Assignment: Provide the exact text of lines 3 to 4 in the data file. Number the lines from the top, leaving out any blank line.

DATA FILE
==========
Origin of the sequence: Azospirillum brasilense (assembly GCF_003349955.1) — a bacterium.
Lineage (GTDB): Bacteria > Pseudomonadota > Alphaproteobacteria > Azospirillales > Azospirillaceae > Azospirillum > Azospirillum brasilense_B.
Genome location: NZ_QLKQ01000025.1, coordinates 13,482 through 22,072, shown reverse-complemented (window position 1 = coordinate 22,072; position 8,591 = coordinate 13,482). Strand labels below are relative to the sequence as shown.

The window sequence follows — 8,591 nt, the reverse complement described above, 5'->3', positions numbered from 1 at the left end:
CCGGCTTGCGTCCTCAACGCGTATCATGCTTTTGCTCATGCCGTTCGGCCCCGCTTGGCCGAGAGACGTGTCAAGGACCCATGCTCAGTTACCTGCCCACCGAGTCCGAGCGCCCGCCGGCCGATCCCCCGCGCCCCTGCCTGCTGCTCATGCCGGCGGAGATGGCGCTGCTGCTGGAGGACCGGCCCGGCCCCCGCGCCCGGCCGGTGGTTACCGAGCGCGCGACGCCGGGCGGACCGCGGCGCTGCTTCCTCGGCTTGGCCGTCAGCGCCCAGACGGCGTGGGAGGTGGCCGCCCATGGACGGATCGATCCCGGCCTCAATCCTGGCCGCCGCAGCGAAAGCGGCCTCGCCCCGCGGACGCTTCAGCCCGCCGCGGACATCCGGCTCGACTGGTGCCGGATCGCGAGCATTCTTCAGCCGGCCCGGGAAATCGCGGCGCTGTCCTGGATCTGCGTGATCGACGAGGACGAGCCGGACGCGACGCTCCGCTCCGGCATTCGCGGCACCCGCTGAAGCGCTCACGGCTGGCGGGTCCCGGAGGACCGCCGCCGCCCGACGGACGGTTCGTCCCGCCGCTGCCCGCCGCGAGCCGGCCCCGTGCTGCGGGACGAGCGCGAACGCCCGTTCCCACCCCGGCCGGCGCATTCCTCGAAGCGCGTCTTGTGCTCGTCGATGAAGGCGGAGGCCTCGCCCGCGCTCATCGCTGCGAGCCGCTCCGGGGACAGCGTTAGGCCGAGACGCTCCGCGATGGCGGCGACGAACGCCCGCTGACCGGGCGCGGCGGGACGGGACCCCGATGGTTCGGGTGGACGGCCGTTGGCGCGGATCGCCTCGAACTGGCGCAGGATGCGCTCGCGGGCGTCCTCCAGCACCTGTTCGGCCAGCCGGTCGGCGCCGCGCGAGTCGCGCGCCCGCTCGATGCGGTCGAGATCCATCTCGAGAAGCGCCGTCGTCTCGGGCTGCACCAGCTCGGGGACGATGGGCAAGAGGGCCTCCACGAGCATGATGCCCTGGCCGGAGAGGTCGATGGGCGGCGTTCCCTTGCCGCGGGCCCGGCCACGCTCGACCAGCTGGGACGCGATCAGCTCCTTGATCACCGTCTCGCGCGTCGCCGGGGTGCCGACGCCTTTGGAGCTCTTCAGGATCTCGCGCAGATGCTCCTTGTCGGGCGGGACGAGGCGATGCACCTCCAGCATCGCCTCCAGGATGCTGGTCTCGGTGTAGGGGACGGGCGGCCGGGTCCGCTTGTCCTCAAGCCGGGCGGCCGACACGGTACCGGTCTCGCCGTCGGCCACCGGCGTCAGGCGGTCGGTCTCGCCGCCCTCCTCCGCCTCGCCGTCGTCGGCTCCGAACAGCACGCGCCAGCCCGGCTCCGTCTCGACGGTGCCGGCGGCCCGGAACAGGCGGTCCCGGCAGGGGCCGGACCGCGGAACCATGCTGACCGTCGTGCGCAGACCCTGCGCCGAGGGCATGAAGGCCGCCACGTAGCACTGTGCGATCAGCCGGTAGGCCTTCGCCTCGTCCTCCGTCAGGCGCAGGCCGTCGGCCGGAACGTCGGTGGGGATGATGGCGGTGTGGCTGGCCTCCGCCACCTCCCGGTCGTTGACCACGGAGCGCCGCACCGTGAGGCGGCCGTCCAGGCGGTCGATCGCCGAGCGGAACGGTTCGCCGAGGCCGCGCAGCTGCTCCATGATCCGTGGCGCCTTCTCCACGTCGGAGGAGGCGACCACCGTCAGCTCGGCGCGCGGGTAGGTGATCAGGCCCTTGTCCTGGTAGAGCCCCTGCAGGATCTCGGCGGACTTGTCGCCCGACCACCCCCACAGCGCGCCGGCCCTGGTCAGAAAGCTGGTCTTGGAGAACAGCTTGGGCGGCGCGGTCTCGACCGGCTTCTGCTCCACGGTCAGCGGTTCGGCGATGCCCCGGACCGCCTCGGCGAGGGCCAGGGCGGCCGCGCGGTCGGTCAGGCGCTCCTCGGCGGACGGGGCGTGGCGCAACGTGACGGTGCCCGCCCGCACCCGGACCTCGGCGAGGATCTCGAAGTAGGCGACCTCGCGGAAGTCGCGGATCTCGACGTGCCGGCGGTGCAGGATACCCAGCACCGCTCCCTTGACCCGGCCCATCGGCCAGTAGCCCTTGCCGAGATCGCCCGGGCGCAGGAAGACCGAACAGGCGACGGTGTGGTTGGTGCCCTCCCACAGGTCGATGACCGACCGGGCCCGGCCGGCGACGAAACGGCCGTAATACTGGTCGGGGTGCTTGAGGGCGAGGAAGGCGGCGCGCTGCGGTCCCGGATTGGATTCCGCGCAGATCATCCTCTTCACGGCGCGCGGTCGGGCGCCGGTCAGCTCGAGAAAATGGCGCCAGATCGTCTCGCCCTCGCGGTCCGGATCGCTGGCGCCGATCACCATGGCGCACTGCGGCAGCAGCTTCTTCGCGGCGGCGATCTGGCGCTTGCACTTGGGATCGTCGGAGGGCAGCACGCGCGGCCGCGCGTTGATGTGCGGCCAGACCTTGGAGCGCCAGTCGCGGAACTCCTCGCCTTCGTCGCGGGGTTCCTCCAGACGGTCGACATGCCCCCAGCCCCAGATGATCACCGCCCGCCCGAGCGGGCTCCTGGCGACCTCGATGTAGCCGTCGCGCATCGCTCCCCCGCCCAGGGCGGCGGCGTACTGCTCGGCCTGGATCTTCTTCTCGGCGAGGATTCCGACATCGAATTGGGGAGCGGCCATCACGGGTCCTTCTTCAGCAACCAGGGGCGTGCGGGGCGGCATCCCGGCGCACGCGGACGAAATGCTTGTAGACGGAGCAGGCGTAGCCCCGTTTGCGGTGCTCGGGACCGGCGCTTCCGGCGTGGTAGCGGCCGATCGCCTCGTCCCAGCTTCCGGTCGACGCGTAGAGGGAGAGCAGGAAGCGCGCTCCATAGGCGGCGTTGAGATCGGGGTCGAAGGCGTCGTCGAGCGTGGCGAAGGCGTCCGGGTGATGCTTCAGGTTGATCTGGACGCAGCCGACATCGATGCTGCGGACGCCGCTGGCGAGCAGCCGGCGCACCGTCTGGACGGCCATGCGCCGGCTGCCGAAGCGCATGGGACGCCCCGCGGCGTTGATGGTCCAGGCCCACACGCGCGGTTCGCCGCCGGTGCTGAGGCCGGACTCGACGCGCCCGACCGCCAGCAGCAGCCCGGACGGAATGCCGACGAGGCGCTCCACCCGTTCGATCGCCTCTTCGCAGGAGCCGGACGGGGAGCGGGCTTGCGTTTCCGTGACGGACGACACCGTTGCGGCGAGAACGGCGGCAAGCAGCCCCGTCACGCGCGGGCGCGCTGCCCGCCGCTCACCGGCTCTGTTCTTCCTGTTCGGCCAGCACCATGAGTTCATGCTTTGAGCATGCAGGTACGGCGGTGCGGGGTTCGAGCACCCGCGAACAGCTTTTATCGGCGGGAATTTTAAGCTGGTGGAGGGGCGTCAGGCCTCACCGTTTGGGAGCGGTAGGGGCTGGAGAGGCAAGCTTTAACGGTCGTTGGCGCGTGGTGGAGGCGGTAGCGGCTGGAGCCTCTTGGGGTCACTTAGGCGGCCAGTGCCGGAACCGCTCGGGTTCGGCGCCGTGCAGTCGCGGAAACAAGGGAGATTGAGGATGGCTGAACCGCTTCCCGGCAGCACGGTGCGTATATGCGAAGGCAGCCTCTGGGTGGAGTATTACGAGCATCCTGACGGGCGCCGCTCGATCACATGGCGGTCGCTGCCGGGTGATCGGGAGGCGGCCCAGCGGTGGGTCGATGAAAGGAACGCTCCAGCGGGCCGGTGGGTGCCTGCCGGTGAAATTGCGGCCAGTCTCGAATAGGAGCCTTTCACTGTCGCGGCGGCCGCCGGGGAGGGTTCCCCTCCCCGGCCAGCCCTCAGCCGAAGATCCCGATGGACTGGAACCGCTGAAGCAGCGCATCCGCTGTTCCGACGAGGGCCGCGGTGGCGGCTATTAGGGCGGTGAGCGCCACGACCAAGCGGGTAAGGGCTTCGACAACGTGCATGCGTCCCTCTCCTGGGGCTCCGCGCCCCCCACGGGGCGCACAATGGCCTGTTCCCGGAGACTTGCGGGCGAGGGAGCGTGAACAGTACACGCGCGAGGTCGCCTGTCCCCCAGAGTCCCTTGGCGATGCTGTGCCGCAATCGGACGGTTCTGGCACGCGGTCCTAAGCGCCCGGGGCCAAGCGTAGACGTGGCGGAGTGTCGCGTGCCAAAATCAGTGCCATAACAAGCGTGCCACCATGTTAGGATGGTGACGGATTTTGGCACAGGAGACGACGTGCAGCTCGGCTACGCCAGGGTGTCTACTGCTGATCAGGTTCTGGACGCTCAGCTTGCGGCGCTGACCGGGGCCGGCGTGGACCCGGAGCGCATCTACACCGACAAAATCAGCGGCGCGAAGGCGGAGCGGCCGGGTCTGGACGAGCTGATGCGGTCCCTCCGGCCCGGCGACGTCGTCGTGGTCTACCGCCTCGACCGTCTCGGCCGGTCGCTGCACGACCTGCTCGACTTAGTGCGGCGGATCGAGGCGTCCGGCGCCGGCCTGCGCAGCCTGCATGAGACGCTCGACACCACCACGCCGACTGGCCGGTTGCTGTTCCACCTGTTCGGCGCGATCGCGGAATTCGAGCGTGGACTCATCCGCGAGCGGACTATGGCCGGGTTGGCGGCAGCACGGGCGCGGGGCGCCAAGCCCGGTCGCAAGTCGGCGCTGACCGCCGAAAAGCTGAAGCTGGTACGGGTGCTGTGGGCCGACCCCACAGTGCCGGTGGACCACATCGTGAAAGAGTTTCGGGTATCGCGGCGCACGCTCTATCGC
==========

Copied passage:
Genome location: NZ_QLKQ01000025.1, coordinates 13,482 through 22,072, shown reverse-complemented (window position 1 = coordinate 22,072; position 8,591 = coordinate 13,482). Strand labels below are relative to the sequence as shown.

The window sequence follows — 8,591 nt, the reverse complement described above, 5'->3', positions numbered from 1 at the left end: